Recharging your electric car can cost more than a full tank of gas.

Allego has just announced an increase in charging prices on its terminals from October 7th. And the least we can say is that it’s important. This comes at the same time as the government’s announcement to increase the price of electricity by 15% for individuals. Is driving an electric car still financially attractive?

For a few months, everything escalated. The price of fuel is clear, but not only. In fact, electricity also tends to rise, while the MWh reaches 1,000 euros in France on the wholesale market against only 85 euros in 2021. A considerable increase, which obviously indirectly affects households, and this despite the implementation of the “tariff shield” for the government. In turn, electric car users will also have to deal with this increase.

One price multiplied by two

However, despite some noises from the corridors, filling your vehicle’s battery will not cost more than filling a thermal model. Well, that can change quickly.

Indeed, companies are also victims of the increase in the price of electricity and, therefore, they must adapt in order not to lose too much money. This will involve an increase in the charging price at the terminals. This will particularly be the case for Allego, as the company correctly specifies in a press release. From from the 7th of October, it will increase its ratesand it can be very bad for users.

Indeed, as of next month, it will take no less than 60 cents per kWh on 22 kW terminals in alternating current, against 50 cents so far. Users of 50 kW direct current fast charging stations will have to pay at least 88 cents per kWh, instead of 69 cents so far. Finally, the price per kWh will drop from 79 to 98 cents for terminals above 50 kW. That equates to an increase of up to 20%, which shouldn’t be easy for customers to digest.

Allego had already raised its prices on September 1. Previously, kWh in fast terminals was billed at 55 cents, that is, a tariff that almost doubled in a few weeks! If we take the example of the Tesla Model 3 Propulsion that consumes 18 kWh on the road travel 100 km, this gives us a cost of 17.6 euros, much superior to thermal cars. The price of gasoline would have to be more than 2.5 euros per liter to obtain an equivalent cost.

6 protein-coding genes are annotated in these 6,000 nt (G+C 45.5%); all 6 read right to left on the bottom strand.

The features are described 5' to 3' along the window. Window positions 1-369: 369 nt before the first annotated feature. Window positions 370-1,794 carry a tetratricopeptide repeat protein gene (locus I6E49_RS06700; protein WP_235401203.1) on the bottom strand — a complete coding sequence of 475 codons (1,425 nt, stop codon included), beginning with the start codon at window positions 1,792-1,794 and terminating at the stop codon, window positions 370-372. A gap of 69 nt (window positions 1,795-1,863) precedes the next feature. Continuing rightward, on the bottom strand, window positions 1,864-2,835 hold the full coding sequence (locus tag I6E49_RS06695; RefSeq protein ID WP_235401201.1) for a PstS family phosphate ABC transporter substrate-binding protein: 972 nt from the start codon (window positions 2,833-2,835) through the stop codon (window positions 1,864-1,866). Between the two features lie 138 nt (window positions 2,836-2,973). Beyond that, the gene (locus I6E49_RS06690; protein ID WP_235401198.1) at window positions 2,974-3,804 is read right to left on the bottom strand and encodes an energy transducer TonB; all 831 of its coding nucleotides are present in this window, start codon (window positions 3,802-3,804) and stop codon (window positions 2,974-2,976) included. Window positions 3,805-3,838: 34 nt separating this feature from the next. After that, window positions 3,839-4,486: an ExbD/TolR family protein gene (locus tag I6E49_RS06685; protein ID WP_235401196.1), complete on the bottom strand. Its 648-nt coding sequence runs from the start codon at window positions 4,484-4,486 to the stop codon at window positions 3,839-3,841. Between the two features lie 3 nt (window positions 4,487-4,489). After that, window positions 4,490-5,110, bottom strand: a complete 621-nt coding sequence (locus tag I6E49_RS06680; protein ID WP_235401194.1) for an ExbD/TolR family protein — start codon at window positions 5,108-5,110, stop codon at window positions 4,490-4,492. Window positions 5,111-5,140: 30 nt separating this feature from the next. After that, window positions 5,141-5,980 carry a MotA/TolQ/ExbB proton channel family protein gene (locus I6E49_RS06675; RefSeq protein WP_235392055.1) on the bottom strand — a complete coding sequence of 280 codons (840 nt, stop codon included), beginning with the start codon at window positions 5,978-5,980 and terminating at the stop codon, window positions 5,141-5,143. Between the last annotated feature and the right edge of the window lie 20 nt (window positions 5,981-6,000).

Increasingly common increases

In its press release, the company justifies itself by explaining that “due to the continuous increase in electricity prices across Europe, we are forced to change our billing rates more often“. And unfortunately, customers won’t have much choice but to adapt. Indeed, all operators are in the same basket and no one escapes the rise in prices.


Last March, Tesla also raised the prices of its Superchargers, with a kWh going from 40 to 46 cents. An increase that followed an increase in 2021, which then increased kWh from 0.37 cents to 0.40 cents. From now on, traveling 100 km on the highway in an electric car costs between 8 and 20 euros depending on the cars and charging operators, as prices vary between 0.46 and 0.98 euros per kWh.

Recharging on the motorway can therefore be more expensive than a full tank of fuel, given the recent discount at the pump. But electric car owners can take out subscriptions that allow them to enjoy preferential rates and above all recharge at home, where the price is sometimes up to five times cheaper.

15% increase for individuals

If, therefore, the price of electricity increases across Europe, the increase is likely to remain relatively contained in France. Indeed, as confirmed by Prime Minister Elisabeth Borne during a press conference that took place yesterday, electricity but also gas will increase by 15% from February 2023. A certainly high increase, but it should have been around 120% without the tariff shield implemented by the government. The kWh should then drop from 0.1740 to 0.2 cents, although this has yet to be officially confirmed in detail. Please note that state support will not be reflected in 2024 rates.

If we take the example of the Telsa Model 3 Propulsion and its WLTP combined cycle consumption of 14.9 kWh / 100 km, this gives us a cost of 3 euros per 100 km, much more affordable than thermal. But for public charging stations, which are not subject to regulated energy tariffs, the question arises of setting up a system similar to the pump discount. The latter, however, will be planned from November, with just 10 cents off.

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